5. Wall decor ideas Will you use a collection of items? Photo magnet board are trendy now. Bulletin boards. String a clothesline of photos…Vinyl wall are monograms for that preppy sophisticated look. And of course… paint selection. This will make your room come alive!
6. Bedding This is my specialty! As the bed is where you will spend the most of your time, make this super comfortable. Spend the money on the mattress toppers etc. Very popular for teens now are duvet covers as it allow girls the ability to easily clean their bedding (spills, stains) and select their insert requirements. Some girls love warmth and down while others like light airy bedding. Online sites such as mine allow girls the ability to pick their own fabrics and duvet design style. A most important ingredient is comfort. Bomb the bed with cozy pillows. Add a custom headboard for warmth, style and transformation of a standard bed frame into a furniture looking beauty.

Enjoy this experience as you grow stronger together. Working towards a common goal always strengthens a bond. Once the room is complete, make it a point to kick back and spend time hanging out in your new joint creation.

Happy Decorating!

Putting your plan into play. Select a time when you are not rushed. Get mentally and physically ready. Go for it. Start the transformation. Take before and after photos.

Enjoy the process together. Your little girl is growing up. Create beautiful memories.

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Baby Sign Language and Elimination Communication – How Do I Introduce a Sign About Pottying? 3 Tips!

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Baby sign language is an excellent tool for communicating with your pre-verbal infant or toddler.

Even babies under one can enthusiastically recognise simple signs. This enables communication!

A sign for potty time offers your baby a way to tell you they need your help to go to the potty or toilet. Initially it will be recognition of the needs of their body, perhaps as they go, moments before or after.

Sign language is a ‘bridge’ between our pre-verbal babies and our verbal culture. You are giving them a ‘tool’ they may use to communicate with you. Our visual memories are older, so babies readily recognise signs as soon as they are able. Around 12 months is common for signing to really pick up, though earlier and later are just as possible. Keep practicing, look for recognition of signs before your baby will use them to ‘talk’ to you.

Choose an appropriate sign or natural gesture. It should be simple, so your baby can crudely imitate it, and always be used with the spoken word and loving eye contact.

These 3 tips will make it easy for you to sign regularly in your day so that baby sign language and infant pottying are simply integrated and normal parts of your lifestyle.

3 Strategies to Remember When Combining Infant Pottying With Baby Sign Language:

1. Make your chosen sign each time you approach the potty

2. Make your sign whenever your babe is on the potty

3. Use the sign to ‘ask’ if your babe wants to use their potty- respond to their excitement, respect their reservations.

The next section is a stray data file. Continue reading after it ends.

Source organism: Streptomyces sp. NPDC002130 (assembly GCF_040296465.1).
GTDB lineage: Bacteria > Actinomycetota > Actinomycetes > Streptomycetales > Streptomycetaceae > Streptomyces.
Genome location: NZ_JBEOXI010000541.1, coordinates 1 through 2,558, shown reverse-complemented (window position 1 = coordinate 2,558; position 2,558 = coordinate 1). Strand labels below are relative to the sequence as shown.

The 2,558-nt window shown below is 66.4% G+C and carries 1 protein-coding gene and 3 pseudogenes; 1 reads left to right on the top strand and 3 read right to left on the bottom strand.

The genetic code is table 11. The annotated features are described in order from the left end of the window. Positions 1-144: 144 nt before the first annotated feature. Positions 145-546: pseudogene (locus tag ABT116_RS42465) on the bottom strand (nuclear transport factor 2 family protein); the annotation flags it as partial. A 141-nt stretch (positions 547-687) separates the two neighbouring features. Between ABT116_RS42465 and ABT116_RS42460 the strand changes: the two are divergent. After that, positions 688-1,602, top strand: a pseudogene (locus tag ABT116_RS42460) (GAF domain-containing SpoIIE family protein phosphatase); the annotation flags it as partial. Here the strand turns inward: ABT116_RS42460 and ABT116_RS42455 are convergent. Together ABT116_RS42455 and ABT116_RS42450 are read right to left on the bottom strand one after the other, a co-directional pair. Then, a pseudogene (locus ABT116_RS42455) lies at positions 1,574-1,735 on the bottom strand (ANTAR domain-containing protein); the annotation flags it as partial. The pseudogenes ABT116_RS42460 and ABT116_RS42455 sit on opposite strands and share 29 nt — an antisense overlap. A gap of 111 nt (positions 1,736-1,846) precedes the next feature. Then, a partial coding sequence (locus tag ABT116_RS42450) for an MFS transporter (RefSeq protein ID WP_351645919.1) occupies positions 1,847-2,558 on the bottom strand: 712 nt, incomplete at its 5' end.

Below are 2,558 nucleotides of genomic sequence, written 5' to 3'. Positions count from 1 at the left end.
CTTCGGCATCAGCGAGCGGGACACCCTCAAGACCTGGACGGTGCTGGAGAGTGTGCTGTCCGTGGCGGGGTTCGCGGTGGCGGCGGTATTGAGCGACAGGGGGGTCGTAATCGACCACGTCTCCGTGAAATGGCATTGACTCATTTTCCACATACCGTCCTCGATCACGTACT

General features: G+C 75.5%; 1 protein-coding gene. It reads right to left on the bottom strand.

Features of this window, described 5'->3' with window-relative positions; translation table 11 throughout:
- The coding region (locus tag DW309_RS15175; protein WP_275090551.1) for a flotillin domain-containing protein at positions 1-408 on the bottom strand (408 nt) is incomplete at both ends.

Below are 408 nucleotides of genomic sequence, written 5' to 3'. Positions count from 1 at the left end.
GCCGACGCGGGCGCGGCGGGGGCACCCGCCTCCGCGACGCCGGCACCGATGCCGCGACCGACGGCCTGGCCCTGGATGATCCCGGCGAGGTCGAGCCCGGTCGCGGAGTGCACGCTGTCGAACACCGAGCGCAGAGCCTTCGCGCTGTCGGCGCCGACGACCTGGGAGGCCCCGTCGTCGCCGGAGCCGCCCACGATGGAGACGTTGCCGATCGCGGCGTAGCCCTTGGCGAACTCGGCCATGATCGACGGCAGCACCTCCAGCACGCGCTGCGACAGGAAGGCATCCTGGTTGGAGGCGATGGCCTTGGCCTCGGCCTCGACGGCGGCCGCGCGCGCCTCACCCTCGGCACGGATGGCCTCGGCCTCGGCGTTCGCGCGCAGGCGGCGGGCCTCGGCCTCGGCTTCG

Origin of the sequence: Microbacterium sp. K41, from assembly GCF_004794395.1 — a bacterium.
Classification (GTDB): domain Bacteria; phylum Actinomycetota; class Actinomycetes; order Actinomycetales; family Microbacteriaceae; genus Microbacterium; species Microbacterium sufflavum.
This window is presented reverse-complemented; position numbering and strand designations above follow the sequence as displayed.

With these 3 simple strategies you’ll be adding baby sign language to your elimination communication (EC) moments with ease. Sometimes your infant will display great awareness and control. They’ll sign clearly and in a timely way. Other times they won’t – being a little person is busy work!

Expect your practicing of baby sign language and of EC to ebb and flow. Like any natural process there will be flashes of amazing communication, the reason families get hooked on elimination communication.

See this as a wonderful and fleeting sign of the future, not an expectation they’ll be toilet independent at a very early age. EC is something you *practice* regularly, part of your lifestyle, rather than a ‘method’ or results based activity like conventional potty or toilet training.

Give it a go – Baby Sign Language and EC are great partners in helping your child to communicate with you as soon as they are able. You’ll gradually reduce your use of diapers or nappies, helping the environment, saving you money and best of all, enjoying a new dimension in the bond you share with your baby.

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Renew and Reuse Screws With These 4 Tricks

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1. How to renew and reuse a screw
The result of taking out and reseating a screw is usually a damaged slot. This is especially true if your screwdriver blade did not fit the screw. You can try to restore the old screw if you do not have a new screw to replace it. Start this by making the slots of the screw deeper. This can be done by using a hacksaw to cut into the slots. If the screw is not in the hole when you go to repair it, you will need to use a vise to hold the screw. Do not use your fingers to hold the screw. This protects you from injury as well as the threads.

Imagine you need to remove a Phillips-head screw, but only have a screwdriver that will remove slots. You can extend one of the slots all the way across the head with a hacksaw. This will allow you to remove the screw with your screwdriver.

2. Remove clogged screw
If a screw has been clogged over with paint, dig out the paint with a scratch awl.

3. Trick to keeping track of where screws go
When working on a large project, it can become easy to lose track of where your screws go when putting the project back together. This trick can help you keep track of your screws. Grab a piece of corrugated cardboard that has slots in the side. Use these slots to keep your screws in order of when you took the screws off your item. Sometimes writing notes on the side of the cardboard can help you when reassembling.

4. Restore a stripped screw hole
Plug a hole with a wooden golf tee. Fill in the hole with glue and put the plug into hole. Once the glue has dried, you will be able to drill out the hole and drive the new screw in.